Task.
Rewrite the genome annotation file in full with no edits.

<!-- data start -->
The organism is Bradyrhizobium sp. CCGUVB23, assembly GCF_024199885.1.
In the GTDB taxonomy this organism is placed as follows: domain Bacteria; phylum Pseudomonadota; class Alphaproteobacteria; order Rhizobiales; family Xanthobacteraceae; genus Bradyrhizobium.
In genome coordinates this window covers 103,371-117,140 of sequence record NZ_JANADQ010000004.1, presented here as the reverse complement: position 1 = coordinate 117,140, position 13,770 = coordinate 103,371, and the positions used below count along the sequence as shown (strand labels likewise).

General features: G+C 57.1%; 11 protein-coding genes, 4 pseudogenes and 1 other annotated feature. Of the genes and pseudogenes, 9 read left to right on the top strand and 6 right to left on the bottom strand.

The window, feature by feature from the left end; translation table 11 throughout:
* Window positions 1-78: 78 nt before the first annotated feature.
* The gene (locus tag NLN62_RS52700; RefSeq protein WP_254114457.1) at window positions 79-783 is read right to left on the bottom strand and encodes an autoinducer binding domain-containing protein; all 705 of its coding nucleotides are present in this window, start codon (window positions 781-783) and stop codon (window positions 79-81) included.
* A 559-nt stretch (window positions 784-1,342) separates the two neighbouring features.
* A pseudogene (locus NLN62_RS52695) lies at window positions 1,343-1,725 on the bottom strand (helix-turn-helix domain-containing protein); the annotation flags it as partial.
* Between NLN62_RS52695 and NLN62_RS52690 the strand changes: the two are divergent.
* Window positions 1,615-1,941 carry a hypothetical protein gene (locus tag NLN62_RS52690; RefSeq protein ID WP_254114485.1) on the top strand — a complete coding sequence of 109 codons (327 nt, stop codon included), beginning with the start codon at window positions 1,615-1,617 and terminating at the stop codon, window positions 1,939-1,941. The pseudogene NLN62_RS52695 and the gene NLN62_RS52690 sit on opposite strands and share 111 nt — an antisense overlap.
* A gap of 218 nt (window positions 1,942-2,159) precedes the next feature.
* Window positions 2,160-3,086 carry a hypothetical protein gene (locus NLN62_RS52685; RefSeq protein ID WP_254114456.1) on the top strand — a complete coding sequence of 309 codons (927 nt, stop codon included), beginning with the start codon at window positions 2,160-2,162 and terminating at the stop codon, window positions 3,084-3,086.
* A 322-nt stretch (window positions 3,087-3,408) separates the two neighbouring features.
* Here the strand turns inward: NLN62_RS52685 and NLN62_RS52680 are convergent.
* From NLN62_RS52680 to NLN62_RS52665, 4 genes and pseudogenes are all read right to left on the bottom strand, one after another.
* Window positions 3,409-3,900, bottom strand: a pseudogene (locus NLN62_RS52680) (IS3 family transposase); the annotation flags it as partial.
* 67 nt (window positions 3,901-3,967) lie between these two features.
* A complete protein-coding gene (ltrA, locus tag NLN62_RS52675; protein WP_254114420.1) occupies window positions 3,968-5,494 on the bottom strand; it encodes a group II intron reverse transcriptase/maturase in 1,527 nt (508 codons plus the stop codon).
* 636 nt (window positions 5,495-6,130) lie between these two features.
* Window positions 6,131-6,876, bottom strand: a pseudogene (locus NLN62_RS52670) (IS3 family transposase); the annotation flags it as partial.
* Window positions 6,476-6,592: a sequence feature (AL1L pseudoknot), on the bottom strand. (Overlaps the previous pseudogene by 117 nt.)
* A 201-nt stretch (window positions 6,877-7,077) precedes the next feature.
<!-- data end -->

The organism is Bradyrhizobium sp. CCGUVB23, assembly GCF_024199885.1.
In the GTDB taxonomy this organism is placed as follows: domain Bacteria; phylum Pseudomonadota; class Alphaproteobacteria; order Rhizobiales; family Xanthobacteraceae; genus Bradyrhizobium.
In genome coordinates this window covers 103,371-117,140 of sequence record NZ_JANADQ010000004.1, presented here as the reverse complement: position 1 = coordinate 117,140, position 13,770 = coordinate 103,371, and the positions used below count along the sequence as shown (strand labels likewise).

General features: G+C 57.1%; 11 protein-coding genes, 4 pseudogenes and 1 other annotated feature. Of the genes and pseudogenes, 9 read left to right on the top strand and 6 right to left on the bottom strand.

The window, feature by feature from the left end; translation table 11 throughout:
* Window positions 1-78: 78 nt before the first annotated feature.
* The gene (locus tag NLN62_RS52700; RefSeq protein WP_254114457.1) at window positions 79-783 is read right to left on the bottom strand and encodes an autoinducer binding domain-containing protein; all 705 of its coding nucleotides are present in this window, start codon (window positions 781-783) and stop codon (window positions 79-81) included.
* A 559-nt stretch (window positions 784-1,342) separates the two neighbouring features.
* A pseudogene (locus NLN62_RS52695) lies at window positions 1,343-1,725 on the bottom strand (helix-turn-helix domain-containing protein); the annotation flags it as partial.
* Between NLN62_RS52695 and NLN62_RS52690 the strand changes: the two are divergent.
* Window positions 1,615-1,941 carry a hypothetical protein gene (locus tag NLN62_RS52690; RefSeq protein ID WP_254114485.1) on the top strand — a complete coding sequence of 109 codons (327 nt, stop codon included), beginning with the start codon at window positions 1,615-1,617 and terminating at the stop codon, window positions 1,939-1,941. The pseudogene NLN62_RS52695 and the gene NLN62_RS52690 sit on opposite strands and share 111 nt — an antisense overlap.
* A gap of 218 nt (window positions 1,942-2,159) precedes the next feature.
* Window positions 2,160-3,086 carry a hypothetical protein gene (locus NLN62_RS52685; RefSeq protein ID WP_254114456.1) on the top strand — a complete coding sequence of 309 codons (927 nt, stop codon included), beginning with the start codon at window positions 2,160-2,162 and terminating at the stop codon, window positions 3,084-3,086.
* A 322-nt stretch (window positions 3,087-3,408) separates the two neighbouring features.
* Here the strand turns inward: NLN62_RS52685 and NLN62_RS52680 are convergent.
* From NLN62_RS52680 to NLN62_RS52665, 4 genes and pseudogenes are all read right to left on the bottom strand, one after another.
* Window positions 3,409-3,900, bottom strand: a pseudogene (locus NLN62_RS52680) (IS3 family transposase); the annotation flags it as partial.
* 67 nt (window positions 3,901-3,967) lie between these two features.
* A complete protein-coding gene (ltrA, locus tag NLN62_RS52675; protein WP_254114420.1) occupies window positions 3,968-5,494 on the bottom strand; it encodes a group II intron reverse transcriptase/maturase in 1,527 nt (508 codons plus the stop codon).
* 636 nt (window positions 5,495-6,130) lie between these two features.
* Window positions 6,131-6,876, bottom strand: a pseudogene (locus NLN62_RS52670) (IS3 family transposase); the annotation flags it as partial.
* Window positions 6,476-6,592: a sequence feature (AL1L pseudoknot), on the bottom strand. (Overlaps the previous pseudogene by 117 nt.)
* A 201-nt stretch (window positions 6,877-7,077) precedes the next feature.